January 5, 2024 Update:
The Corporate Transparency Act took effect January 1, 2024. The CTA is designed to combat money laundering and other financial crime by requiring a broad range of entities to disclose information about their owners and persons who exercise control to the Financial Crimes Enforcement Network (FinCEN), a bureau of the US Treasury.
The CTA is simple in concept, but technical in its application. The keys to navigating these new reporting requirements are the following:
- Whether an entity is a Reporting Company that must report to FinCEN (or whether that entity falls into one of many enumerated exceptions to the reporting requirement)
- Who Beneficial Owners and Company Applicants are whose information must be reported
- When reports are due to FinCEN
Key CTA Terms
- Reporting Company includes virtually any entity formed in the United States. However, the act also creates numerous exemptions, which exclude certain categories of entities, including:
- Public companies
- Larger companies (with a physical US location, > 20 employees, and > $5M in gross receipts/sales)
- Companies in regulated industries (e.g., financial services, including certain investment companies, fund advisors, and pooled investment vehicles; insurance)
- Tax-exempt entities
- Subsidiaries (e.g., portfolio companies) controlled or wholly owned by an exempt entity may be exempt as well (depending on the specific exemption utilized)
- Beneficial Owner is defined as any individual who (i) owns 25 percent or more of a Reporting Company or (ii) exercises “substantial control” over a Reporting Company. Many senior executives will be deemed Beneficial Owners under the act due to their control over a Reporting Company.
- Company Applicant is an individual who directly files an entity’s formation documents with a relevant state or tribal authority or is primarily responsible for directing or controlling the filing.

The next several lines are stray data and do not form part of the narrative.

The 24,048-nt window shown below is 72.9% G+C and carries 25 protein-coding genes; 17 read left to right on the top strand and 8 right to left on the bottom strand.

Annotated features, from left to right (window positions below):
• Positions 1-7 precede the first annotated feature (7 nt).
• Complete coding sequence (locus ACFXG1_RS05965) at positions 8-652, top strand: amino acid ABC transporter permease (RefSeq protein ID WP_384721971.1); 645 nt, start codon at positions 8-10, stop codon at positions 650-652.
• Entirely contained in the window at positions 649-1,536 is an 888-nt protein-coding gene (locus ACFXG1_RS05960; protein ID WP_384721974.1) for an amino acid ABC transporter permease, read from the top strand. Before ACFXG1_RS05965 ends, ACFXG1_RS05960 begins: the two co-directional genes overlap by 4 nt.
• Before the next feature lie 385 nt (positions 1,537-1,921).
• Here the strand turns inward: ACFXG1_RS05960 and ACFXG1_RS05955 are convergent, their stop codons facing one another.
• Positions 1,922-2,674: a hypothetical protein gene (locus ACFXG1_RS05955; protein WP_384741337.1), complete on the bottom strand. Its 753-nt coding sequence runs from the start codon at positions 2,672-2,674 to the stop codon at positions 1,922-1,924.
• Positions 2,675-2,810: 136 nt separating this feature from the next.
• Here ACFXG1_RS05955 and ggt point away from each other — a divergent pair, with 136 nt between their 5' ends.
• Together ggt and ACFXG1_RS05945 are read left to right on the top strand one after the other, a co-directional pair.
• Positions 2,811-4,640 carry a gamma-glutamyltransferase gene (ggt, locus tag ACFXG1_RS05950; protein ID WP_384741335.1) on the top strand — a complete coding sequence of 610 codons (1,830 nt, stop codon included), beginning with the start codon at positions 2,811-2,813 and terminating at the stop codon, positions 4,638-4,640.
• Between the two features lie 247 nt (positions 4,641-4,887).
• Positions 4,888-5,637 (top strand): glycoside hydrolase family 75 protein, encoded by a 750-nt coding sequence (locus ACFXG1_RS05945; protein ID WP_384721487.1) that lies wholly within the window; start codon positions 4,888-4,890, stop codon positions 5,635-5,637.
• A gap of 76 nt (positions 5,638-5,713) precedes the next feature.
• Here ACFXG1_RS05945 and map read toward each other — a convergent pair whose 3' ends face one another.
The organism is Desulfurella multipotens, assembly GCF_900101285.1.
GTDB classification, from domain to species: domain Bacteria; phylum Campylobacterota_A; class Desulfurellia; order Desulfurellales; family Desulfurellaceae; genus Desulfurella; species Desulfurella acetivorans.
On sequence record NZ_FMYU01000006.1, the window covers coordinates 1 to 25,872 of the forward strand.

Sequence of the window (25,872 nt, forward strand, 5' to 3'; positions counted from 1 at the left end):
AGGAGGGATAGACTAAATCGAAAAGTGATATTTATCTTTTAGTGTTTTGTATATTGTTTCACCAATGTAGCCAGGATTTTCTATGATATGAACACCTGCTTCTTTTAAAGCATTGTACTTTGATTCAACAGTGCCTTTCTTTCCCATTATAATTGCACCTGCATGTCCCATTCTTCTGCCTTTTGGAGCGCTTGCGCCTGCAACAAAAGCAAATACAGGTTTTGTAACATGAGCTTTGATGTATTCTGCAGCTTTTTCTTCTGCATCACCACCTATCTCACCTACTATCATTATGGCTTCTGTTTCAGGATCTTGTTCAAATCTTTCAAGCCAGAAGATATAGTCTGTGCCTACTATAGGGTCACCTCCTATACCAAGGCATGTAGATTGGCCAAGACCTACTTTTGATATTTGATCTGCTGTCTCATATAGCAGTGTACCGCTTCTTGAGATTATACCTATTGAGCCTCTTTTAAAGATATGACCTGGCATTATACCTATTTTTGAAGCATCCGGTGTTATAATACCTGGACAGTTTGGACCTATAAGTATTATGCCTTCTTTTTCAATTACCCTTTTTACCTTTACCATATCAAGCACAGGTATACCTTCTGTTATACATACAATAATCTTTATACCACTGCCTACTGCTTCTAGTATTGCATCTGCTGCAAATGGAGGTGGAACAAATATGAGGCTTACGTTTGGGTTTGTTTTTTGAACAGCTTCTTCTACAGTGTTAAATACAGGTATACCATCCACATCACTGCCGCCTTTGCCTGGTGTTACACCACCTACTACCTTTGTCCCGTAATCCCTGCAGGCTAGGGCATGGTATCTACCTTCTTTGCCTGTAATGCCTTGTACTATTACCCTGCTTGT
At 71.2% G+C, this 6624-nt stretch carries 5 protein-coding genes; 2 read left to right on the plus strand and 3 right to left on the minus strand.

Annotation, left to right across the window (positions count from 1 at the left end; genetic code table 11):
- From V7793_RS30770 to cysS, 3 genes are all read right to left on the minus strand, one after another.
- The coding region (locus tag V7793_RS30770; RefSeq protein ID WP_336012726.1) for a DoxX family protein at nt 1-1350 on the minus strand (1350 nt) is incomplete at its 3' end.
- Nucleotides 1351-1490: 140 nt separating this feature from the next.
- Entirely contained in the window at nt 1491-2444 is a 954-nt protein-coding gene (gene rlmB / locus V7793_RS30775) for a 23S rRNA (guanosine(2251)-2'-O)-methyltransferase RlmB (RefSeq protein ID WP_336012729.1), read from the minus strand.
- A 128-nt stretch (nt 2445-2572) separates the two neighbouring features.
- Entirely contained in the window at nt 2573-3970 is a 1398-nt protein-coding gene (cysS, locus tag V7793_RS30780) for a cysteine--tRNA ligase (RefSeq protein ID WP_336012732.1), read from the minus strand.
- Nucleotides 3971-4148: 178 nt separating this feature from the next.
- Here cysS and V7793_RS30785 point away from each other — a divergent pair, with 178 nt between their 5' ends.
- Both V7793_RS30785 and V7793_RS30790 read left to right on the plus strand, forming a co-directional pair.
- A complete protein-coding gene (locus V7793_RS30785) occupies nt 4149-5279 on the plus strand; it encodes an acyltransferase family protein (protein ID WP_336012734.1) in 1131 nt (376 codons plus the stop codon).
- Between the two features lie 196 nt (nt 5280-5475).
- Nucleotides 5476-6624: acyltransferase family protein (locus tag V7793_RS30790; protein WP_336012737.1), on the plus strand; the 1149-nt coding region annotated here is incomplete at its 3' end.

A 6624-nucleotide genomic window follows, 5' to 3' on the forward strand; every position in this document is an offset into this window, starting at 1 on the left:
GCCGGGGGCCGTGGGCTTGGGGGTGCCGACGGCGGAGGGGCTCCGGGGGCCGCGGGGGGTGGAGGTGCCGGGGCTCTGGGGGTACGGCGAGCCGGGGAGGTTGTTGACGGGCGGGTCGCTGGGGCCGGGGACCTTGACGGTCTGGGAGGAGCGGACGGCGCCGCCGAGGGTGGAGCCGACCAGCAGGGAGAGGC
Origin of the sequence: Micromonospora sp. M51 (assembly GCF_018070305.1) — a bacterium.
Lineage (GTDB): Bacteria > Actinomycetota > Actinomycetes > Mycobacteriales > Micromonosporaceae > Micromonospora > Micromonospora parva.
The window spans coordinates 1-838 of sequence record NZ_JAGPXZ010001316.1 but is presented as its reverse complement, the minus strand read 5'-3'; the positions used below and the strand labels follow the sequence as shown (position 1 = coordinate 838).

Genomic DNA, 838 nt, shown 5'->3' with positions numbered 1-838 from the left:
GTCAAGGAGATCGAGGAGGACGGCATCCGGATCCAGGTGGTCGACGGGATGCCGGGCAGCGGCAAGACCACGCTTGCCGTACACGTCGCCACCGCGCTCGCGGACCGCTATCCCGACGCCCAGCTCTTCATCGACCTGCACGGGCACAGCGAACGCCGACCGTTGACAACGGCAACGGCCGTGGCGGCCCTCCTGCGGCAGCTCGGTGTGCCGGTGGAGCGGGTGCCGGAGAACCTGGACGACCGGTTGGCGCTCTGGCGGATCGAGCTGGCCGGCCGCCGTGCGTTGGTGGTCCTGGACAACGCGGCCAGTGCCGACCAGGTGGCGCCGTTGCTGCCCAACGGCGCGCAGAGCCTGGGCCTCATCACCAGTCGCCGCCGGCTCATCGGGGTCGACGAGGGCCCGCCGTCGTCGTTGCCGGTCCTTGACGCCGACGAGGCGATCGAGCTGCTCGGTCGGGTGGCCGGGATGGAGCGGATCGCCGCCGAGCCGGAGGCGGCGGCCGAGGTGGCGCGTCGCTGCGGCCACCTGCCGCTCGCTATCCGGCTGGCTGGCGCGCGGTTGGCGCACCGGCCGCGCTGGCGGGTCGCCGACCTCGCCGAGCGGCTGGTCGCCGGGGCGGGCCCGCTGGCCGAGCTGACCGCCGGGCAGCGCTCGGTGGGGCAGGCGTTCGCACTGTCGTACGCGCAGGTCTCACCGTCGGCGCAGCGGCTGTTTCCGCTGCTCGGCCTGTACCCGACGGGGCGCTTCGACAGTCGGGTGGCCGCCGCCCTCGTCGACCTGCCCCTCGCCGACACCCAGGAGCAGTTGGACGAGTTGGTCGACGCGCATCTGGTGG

Who will this affect?
The CTA will impact entities across the US and the individuals who own or control those entities.
- Every corporation, LLC, and other legal entity formed in the US needs to determine whether it is a Reporting Company under the act or whether it falls within an exemption.
- Every entity that is a Reporting Company needs to identify its Beneficial Owners and Company Applicant(s).
- Trustees will be deemed Beneficial Owners of a Reporting Company if the trust owns 25% or more of the Reporting Company.
- Attorneys and other service providers involved in forming new entities after January 1, 2024, may be deemed Company Applicants.
Who must comply with the CTA?
It is the obligation of the Reporting Company to file reports with FinCEN.
However, individual Beneficial Owners, senior officers, and Company Applicants may face civil and/or criminal liability for willful failure to provide required information or for providing false information.
What are the deadlines for CTA compliance?
- Reporting Companies formed between January 1, 2024, and December 31, 2024, must file their initial Beneficial Ownership Information (BOI) report with FinCEN within 90 days after receiving actual or public notice, whichever is earlier, of their company’s creation or registration.
- Reporting Companies created on or after January 1, 2025, will have 30 days within which to make the required BOI report filing.
- Reporting Companies created before January 1, 2024, must file their initial BOI report by January 1, 2025.
- Reporting Companies created before January 1, 2024, are not required to identify their Company Applicants.
- Updates: A Reporting Company must file an updated BOI report whenever there is a change in (i) its basic information, (ii) Beneficial Owners, or (iii) status as a Reporting Company (i.e., if the company becomes eligible for an exemption). The updated report must be filed no later than 30 days after the change.
What are the potential consequences for non-compliance?
- A willful failure to report complete or updated beneficial ownership information to FinCEN, or the willful provision of or attempt to provide false or fraudulent beneficial ownership information may result in civil or criminal penalties, including civil penalties of up to $500 for each day that the violation continues, or criminal penalties, including imprisonment of up to two years and/or a fine of up to $10,000.
- A person may be subject to civil and/or criminal penalties for willfully causing a Reporting Company not to file a required a BOI report or to report incomplete or false beneficial ownership information.